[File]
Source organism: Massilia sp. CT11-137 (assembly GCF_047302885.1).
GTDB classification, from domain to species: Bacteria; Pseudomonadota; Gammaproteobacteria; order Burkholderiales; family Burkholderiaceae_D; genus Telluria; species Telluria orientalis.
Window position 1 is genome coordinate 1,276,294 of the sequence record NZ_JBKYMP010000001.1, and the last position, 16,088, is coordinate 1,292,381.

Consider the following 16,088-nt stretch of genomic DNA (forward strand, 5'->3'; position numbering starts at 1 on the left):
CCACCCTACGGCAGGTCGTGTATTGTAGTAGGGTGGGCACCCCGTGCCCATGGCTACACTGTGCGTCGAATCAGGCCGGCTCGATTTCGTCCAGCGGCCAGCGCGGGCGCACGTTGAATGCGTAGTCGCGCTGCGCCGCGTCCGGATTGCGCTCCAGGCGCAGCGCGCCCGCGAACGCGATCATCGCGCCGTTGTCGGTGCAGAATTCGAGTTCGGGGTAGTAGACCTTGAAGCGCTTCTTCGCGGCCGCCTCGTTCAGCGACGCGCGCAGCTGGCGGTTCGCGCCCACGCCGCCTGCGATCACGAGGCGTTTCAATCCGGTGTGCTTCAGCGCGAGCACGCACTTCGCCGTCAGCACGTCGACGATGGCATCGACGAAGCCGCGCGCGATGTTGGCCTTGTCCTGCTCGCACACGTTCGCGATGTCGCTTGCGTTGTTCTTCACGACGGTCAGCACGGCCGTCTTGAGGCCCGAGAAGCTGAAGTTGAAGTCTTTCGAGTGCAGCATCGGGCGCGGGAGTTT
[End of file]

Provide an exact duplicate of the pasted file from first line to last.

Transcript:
Source organism: Massilia sp. CT11-137 (assembly GCF_047302885.1).
GTDB classification, from domain to species: Bacteria; Pseudomonadota; Gammaproteobacteria; order Burkholderiales; family Burkholderiaceae_D; genus Telluria; species Telluria orientalis.
Window position 1 is genome coordinate 1,276,294 of the sequence record NZ_JBKYMP010000001.1, and the last position, 16,088, is coordinate 1,292,381.

Consider the following 16,088-nt stretch of genomic DNA (forward strand, 5'->3'; position numbering starts at 1 on the left):
CCACCCTACGGCAGGTCGTGTATTGTAGTAGGGTGGGCACCCCGTGCCCATGGCTACACTGTGCGTCGAATCAGGCCGGCTCGATTTCGTCCAGCGGCCAGCGCGGGCGCACGTTGAATGCGTAGTCGCGCTGCGCCGCGTCCGGATTGCGCTCCAGGCGCAGCGCGCCCGCGAACGCGATCATCGCGCCGTTGTCGGTGCAGAATTCGAGTTCGGGGTAGTAGACCTTGAAGCGCTTCTTCGCGGCCGCCTCGTTCAGCGACGCGCGCAGCTGGCGGTTCGCGCCCACGCCGCCTGCGATCACGAGGCGTTTCAATCCGGTGTGCTTCAGCGCGAGCACGCACTTCGCCGTCAGCACGTCGACGATGGCATCGACGAAGCCGCGCGCGATGTTGGCCTTGTCCTGCTCGCACACGTTCGCGATGTCGCTTGCGTTGTTCTTCACGACGGTCAGCACGGCCGTCTTGAGGCCCGAGAAGCTGAAGTTGAAGTCTTTCGAGTGCAGCATCGGGCGCGGGAGTTT